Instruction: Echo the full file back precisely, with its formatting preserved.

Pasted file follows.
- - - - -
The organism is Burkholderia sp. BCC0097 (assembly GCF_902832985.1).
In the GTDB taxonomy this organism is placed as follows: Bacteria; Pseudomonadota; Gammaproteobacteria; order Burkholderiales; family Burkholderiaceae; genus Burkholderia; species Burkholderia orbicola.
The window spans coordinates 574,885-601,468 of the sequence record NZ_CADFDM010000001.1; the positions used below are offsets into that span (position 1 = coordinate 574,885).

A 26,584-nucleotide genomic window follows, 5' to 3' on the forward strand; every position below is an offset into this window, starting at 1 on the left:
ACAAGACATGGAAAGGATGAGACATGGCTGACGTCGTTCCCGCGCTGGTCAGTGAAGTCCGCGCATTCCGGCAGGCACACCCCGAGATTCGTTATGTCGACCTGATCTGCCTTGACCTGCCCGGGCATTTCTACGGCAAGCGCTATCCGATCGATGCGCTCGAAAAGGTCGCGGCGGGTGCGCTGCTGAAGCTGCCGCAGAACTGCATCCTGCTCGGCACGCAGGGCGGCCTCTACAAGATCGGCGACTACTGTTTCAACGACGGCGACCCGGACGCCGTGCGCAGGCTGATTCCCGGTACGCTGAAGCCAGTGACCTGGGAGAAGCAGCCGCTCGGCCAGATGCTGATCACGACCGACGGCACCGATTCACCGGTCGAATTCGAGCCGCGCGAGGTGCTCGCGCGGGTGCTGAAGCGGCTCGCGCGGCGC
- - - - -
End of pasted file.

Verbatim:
The organism is Burkholderia sp. BCC0097 (assembly GCF_902832985.1).
In the GTDB taxonomy this organism is placed as follows: Bacteria; Pseudomonadota; Gammaproteobacteria; order Burkholderiales; family Burkholderiaceae; genus Burkholderia; species Burkholderia orbicola.
The window spans coordinates 574,885-601,468 of the sequence record NZ_CADFDM010000001.1; the positions used below are offsets into that span (position 1 = coordinate 574,885).

A 26,584-nucleotide genomic window follows, 5' to 3' on the forward strand; every position below is an offset into this window, starting at 1 on the left:
ACAAGACATGGAAAGGATGAGACATGGCTGACGTCGTTCCCGCGCTGGTCAGTGAAGTCCGCGCATTCCGGCAGGCACACCCCGAGATTCGTTATGTCGACCTGATCTGCCTTGACCTGCCCGGGCATTTCTACGGCAAGCGCTATCCGATCGATGCGCTCGAAAAGGTCGCGGCGGGTGCGCTGCTGAAGCTGCCGCAGAACTGCATCCTGCTCGGCACGCAGGGCGGCCTCTACAAGATCGGCGACTACTGTTTCAACGACGGCGACCCGGACGCCGTGCGCAGGCTGATTCCCGGTACGCTGAAGCCAGTGACCTGGGAGAAGCAGCCGCTCGGCCAGATGCTGATCACGACCGACGGCACCGATTCACCGGTCGAATTCGAGCCGCGCGAGGTGCTCGCGCGGGTGCTGAAGCGGCTCGCGCGGCGC